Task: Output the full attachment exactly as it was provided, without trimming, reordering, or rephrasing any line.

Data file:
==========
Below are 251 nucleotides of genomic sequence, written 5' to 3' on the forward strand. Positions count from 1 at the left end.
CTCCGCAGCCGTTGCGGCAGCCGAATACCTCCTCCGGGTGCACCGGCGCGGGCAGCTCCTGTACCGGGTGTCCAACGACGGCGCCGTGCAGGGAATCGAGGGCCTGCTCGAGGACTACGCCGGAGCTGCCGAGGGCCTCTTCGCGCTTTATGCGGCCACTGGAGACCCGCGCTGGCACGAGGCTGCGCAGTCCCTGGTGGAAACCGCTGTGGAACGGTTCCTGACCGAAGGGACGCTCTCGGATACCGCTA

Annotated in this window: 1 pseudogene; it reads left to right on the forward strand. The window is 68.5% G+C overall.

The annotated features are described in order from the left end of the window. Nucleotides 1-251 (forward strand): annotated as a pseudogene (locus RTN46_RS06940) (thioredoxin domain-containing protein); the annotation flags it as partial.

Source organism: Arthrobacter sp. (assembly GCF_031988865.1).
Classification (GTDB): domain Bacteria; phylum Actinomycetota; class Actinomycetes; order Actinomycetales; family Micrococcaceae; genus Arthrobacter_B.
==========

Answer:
Below are 251 nucleotides of genomic sequence, written 5' to 3' on the forward strand. Positions count from 1 at the left end.
CTCCGCAGCCGTTGCGGCAGCCGAATACCTCCTCCGGGTGCACCGGCGCGGGCAGCTCCTGTACCGGGTGTCCAACGACGGCGCCGTGCAGGGAATCGAGGGCCTGCTCGAGGACTACGCCGGAGCTGCCGAGGGCCTCTTCGCGCTTTATGCGGCCACTGGAGACCCGCGCTGGCACGAGGCTGCGCAGTCCCTGGTGGAAACCGCTGTGGAACGGTTCCTGACCGAAGGGACGCTCTCGGATACCGCTA

Annotated in this window: 1 pseudogene; it reads left to right on the forward strand. The window is 68.5% G+C overall.

The annotated features are described in order from the left end of the window. Nucleotides 1-251 (forward strand): annotated as a pseudogene (locus RTN46_RS06940) (thioredoxin domain-containing protein); the annotation flags it as partial.

Source organism: Arthrobacter sp. (assembly GCF_031988865.1).
Classification (GTDB): domain Bacteria; phylum Actinomycetota; class Actinomycetes; order Actinomycetales; family Micrococcaceae; genus Arthrobacter_B.